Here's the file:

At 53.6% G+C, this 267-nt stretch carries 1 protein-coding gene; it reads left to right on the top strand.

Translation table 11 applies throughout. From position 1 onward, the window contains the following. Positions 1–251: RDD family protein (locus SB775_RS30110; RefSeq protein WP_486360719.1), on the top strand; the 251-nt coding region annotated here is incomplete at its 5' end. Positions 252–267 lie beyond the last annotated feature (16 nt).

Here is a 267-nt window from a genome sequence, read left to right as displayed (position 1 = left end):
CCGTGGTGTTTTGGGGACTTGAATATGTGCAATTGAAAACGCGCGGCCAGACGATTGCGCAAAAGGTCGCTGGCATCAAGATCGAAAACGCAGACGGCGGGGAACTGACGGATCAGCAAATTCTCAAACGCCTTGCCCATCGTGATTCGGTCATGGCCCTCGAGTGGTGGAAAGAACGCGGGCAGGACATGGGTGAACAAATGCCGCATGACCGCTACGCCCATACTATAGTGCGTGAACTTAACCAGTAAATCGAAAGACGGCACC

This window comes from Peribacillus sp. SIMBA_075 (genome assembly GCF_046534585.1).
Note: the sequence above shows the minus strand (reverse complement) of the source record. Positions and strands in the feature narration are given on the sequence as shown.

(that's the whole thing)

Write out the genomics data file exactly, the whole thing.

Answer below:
At 53.6% G+C, this 267-nt stretch carries 1 protein-coding gene; it reads left to right on the top strand.

Translation table 11 applies throughout. From position 1 onward, the window contains the following. Positions 1–251: RDD family protein (locus SB775_RS30110; RefSeq protein WP_486360719.1), on the top strand; the 251-nt coding region annotated here is incomplete at its 5' end. Positions 252–267 lie beyond the last annotated feature (16 nt).

Here is a 267-nt window from a genome sequence, read left to right as displayed (position 1 = left end):
CCGTGGTGTTTTGGGGACTTGAATATGTGCAATTGAAAACGCGCGGCCAGACGATTGCGCAAAAGGTCGCTGGCATCAAGATCGAAAACGCAGACGGCGGGGAACTGACGGATCAGCAAATTCTCAAACGCCTTGCCCATCGTGATTCGGTCATGGCCCTCGAGTGGTGGAAAGAACGCGGGCAGGACATGGGTGAACAAATGCCGCATGACCGCTACGCCCATACTATAGTGCGTGAACTTAACCAGTAAATCGAAAGACGGCACC

This window comes from Peribacillus sp. SIMBA_075 (genome assembly GCF_046534585.1).
Note: the sequence above shows the minus strand (reverse complement) of the source record. Positions and strands in the feature narration are given on the sequence as shown.